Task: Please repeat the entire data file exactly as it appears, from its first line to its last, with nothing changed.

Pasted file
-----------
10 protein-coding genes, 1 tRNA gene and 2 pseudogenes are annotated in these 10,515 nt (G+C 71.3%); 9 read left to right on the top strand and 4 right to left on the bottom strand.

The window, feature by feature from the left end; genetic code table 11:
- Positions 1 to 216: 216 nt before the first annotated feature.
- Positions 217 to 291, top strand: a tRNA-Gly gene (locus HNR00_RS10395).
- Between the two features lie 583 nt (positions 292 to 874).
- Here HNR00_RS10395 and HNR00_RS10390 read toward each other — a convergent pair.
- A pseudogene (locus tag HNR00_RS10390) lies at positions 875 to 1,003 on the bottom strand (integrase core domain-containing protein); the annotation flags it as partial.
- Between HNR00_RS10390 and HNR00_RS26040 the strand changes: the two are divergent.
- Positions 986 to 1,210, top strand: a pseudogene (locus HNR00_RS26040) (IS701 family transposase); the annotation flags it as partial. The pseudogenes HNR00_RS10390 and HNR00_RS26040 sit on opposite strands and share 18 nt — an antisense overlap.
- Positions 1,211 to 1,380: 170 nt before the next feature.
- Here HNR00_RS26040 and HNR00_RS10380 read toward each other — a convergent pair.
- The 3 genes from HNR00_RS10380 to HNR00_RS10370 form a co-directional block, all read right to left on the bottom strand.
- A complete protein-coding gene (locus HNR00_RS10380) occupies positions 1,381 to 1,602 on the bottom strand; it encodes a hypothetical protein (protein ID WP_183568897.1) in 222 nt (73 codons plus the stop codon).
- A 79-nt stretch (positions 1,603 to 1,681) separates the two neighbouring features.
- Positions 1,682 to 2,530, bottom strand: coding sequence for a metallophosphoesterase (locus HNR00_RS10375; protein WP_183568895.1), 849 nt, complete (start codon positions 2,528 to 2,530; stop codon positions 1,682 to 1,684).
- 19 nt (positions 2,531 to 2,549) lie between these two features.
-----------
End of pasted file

10 protein-coding genes, 1 tRNA gene and 2 pseudogenes are annotated in these 10,515 nt (G+C 71.3%); 9 read left to right on the top strand and 4 right to left on the bottom strand.

The window, feature by feature from the left end; genetic code table 11:
- Positions 1 to 216: 216 nt before the first annotated feature.
- Positions 217 to 291, top strand: a tRNA-Gly gene (locus HNR00_RS10395).
- Between the two features lie 583 nt (positions 292 to 874).
- Here HNR00_RS10395 and HNR00_RS10390 read toward each other — a convergent pair.
- A pseudogene (locus tag HNR00_RS10390) lies at positions 875 to 1,003 on the bottom strand (integrase core domain-containing protein); the annotation flags it as partial.
- Between HNR00_RS10390 and HNR00_RS26040 the strand changes: the two are divergent.
- Positions 986 to 1,210, top strand: a pseudogene (locus HNR00_RS26040) (IS701 family transposase); the annotation flags it as partial. The pseudogenes HNR00_RS10390 and HNR00_RS26040 sit on opposite strands and share 18 nt — an antisense overlap.
- Positions 1,211 to 1,380: 170 nt before the next feature.
- Here HNR00_RS26040 and HNR00_RS10380 read toward each other — a convergent pair.
- The 3 genes from HNR00_RS10380 to HNR00_RS10370 form a co-directional block, all read right to left on the bottom strand.
- A complete protein-coding gene (locus HNR00_RS10380) occupies positions 1,381 to 1,602 on the bottom strand; it encodes a hypothetical protein (protein ID WP_183568897.1) in 222 nt (73 codons plus the stop codon).
- A 79-nt stretch (positions 1,603 to 1,681) separates the two neighbouring features.
- Positions 1,682 to 2,530, bottom strand: coding sequence for a metallophosphoesterase (locus HNR00_RS10375; protein WP_183568895.1), 849 nt, complete (start codon positions 2,528 to 2,530; stop codon positions 1,682 to 1,684).
- 19 nt (positions 2,531 to 2,549) lie between these two features.